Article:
On 21st November 2012, children from the Nabadisha centres and six city schools came together and spent a day at Mohur Kunja—telling stories, playing games and painting, in short, having a gala time. And all this precipitated as a result of a wish— to celebrate Children’s Day with the underprivileged children who are supported by Nabadisha, a Kolkata Police project that provides primary education to these children in sixteen police stations in the city.
PeaceWorks collaborates with Nabadisha through the project Share Stories Open Minds and uses the creative medium of storytelling to affect minds. We do an hour-long storytelling session once every week with help of a dozen of committed volunteers. We have been conducting these sessions in eight centres for last two years. The impact of the project had been such that a few months into the sessions, and already, the children wanted to tell stories. This inspired us. And, Golpo Mela was born.
Golpo Mela opened with Megha’s welcome address. She introduced the project and the impetus behind the Mela and then invited one of our longstanding volunteers Ashok Chaturvedi onto the stage. Ashok Da had joined the project at its very inception. He shared his experiences and ideas—
When Megha told me about this project, I felt deeply inspired and moved. Here was an opportunity to do something meaningful and different. The project uses a medium that is familiar to most. All of us have heard stories as children— from our grandparents and parents and have drawn our ideals and philosophies from there. Then as parents and later as grandparents we narrated these stories to our future—our children and grandchildren. This is how we have kept values, belief systems and traditions alive. But what about these children, don’t they need it as well? Perhaps they require it much more than we do.
True, stories don’t merely cart values; at root they are a gift of hope.
And the children shared this gift with all of us—twenty-four children from the Nabadisha Centres and the Child Care Centre and three selected out of ‘Radio Mirchi Storytellers Hunt’ came on the stage and narrated short stories. Lively and animated, these stories were pure joy for us—volunteers, PeaceWorks facilitators and centre coordinators, who spent days training them for the event. Jasmine, coordinator of Beniapukur Nabadisha Centre, articulated in words what most of us were too overwhelmed to express—
I saw Zaiba’s performance; she is just five and almost lisped her story. But she was so excited! Her gestures, her articulation and even the little jig she did was so…so heartwarming.
The quality of their performance varied, yet at the end of it, every child looked infinitely satisfied and tad confident.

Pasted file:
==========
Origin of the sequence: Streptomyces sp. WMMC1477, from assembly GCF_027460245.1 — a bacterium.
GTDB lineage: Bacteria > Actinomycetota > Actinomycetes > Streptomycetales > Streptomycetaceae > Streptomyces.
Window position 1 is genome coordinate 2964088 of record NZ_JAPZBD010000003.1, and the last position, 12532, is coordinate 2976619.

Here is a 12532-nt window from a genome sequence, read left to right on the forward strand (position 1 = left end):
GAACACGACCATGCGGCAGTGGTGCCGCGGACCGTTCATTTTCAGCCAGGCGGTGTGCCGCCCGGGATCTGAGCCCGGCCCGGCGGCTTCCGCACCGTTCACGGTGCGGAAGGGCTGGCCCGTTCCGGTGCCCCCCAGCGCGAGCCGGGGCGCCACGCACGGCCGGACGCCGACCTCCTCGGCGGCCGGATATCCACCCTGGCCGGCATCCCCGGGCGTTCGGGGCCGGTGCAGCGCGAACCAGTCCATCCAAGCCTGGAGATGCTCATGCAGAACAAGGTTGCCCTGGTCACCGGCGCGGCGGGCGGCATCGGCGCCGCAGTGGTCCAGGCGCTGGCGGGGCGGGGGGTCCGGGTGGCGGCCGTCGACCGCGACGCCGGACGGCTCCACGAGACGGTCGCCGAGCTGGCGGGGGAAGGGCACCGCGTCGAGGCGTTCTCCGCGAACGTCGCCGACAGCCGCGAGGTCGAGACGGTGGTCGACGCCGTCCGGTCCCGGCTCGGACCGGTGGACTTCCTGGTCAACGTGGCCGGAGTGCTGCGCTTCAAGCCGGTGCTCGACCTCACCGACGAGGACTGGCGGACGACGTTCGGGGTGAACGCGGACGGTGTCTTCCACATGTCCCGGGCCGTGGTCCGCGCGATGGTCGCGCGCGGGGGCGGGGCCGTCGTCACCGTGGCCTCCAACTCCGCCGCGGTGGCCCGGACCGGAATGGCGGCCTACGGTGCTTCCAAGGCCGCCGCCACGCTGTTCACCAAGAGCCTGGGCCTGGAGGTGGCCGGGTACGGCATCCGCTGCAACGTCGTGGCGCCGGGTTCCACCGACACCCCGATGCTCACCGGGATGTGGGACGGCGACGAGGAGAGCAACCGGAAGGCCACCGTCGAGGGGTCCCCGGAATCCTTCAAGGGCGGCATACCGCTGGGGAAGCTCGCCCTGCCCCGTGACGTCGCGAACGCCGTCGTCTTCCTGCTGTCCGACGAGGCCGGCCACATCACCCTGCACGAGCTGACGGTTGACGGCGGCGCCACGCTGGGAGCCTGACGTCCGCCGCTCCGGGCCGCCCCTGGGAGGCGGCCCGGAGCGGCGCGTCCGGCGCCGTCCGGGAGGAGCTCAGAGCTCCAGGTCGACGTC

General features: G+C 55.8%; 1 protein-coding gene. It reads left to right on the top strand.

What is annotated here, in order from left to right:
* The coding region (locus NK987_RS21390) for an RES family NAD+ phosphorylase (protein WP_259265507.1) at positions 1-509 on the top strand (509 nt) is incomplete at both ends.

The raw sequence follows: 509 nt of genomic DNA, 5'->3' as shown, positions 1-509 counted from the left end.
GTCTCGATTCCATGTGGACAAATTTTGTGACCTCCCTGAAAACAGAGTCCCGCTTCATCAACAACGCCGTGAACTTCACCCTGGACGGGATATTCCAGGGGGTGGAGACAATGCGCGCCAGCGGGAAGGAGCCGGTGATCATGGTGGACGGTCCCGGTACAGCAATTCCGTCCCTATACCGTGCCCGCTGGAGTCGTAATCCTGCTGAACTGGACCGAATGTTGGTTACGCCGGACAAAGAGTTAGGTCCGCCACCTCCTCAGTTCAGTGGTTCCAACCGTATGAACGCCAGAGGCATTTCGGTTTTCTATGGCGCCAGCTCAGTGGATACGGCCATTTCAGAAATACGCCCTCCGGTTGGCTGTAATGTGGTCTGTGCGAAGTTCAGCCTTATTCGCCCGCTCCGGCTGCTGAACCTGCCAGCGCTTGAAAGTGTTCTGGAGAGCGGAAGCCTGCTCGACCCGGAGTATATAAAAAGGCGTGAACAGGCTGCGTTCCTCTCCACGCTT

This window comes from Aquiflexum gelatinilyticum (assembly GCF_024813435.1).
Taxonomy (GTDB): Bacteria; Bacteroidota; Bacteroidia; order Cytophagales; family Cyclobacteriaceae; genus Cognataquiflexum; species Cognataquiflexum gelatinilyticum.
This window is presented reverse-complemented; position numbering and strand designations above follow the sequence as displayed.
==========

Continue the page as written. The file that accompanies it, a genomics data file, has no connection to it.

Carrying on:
Storytelling was followed by three band performances by the students of The Heritage School and La Martiniere for Boys. They enlivened the ambience with their perky music. And then a few students from La Martiniere for Boys put up an impromptu skit. They modified the concept of stage and dragged the story slam offstage. Accompanied by a mandolin and loads of creativity, they played to the gallery and gathered resounding applause while giving Golpo Mela its very own carnivalesque street show! The two comperes Purbani Das and Bonisha Bhattacharya kept time and facilitated a smooth flow of events and seamlessly managed the performances be it on or off the podium.
Meanwhile, offstage six Kolkata schools—La Martiniere For Boys, The Heritage School, Vidyanjali International, Modern High School for Girls and Chowringhee High School were busy with their game stalls. The games revolved round the idea of storytelling— ‘Puzzle the Story’, ‘Print your Mug’, ‘Quiz’, ‘Pin the Mouse’, ‘Pinocchio’s Nose’ and many more. Soon each of these stalls had children cued up to play the games. Children from Rainbow, NGO supported by Loreto Sealdah, and Suryakiran, supported by The Heritage School, joined the Nabadisha children and excitedly participated in everything that the Mela had to offer them. The joy of answering a quiz question, or solving a puzzle or even aiming at an elongated nose and then getting a prize for it is known only to one endearing specie—little children.
There were many other things in the offing— several books stalls, a kiosk taken by The American Centre and a Patachitra Corner. Then there was a Reading Corner where the Nabadisha (Vikramshila) children read out from popular children’s books. However, there was one corner that buzzed like a bee’s hive—the Art Corner, where artist and art teacher, Arunima Choudhury and Romi Mazumdar, conducted an open-air art workshop. Children flocked to the corner in such numbers that soon the corner spilled out and spread across the dew wet Mohur Kunja ground, which looked like one giant spread. Nabadisha children and school students were often seen working together on one big chart paper—making interesting collages or painting posters round the theme of Peace. At one glance it seemed as if these children, who came from such varied background, had gathered together for one deep cause. Was it peace? Or tolerance? Perhaps mutual respect and sharing? Or, just, may be dollops of Hope scooped in cones of fun and humour.
A Report by Shailza Rai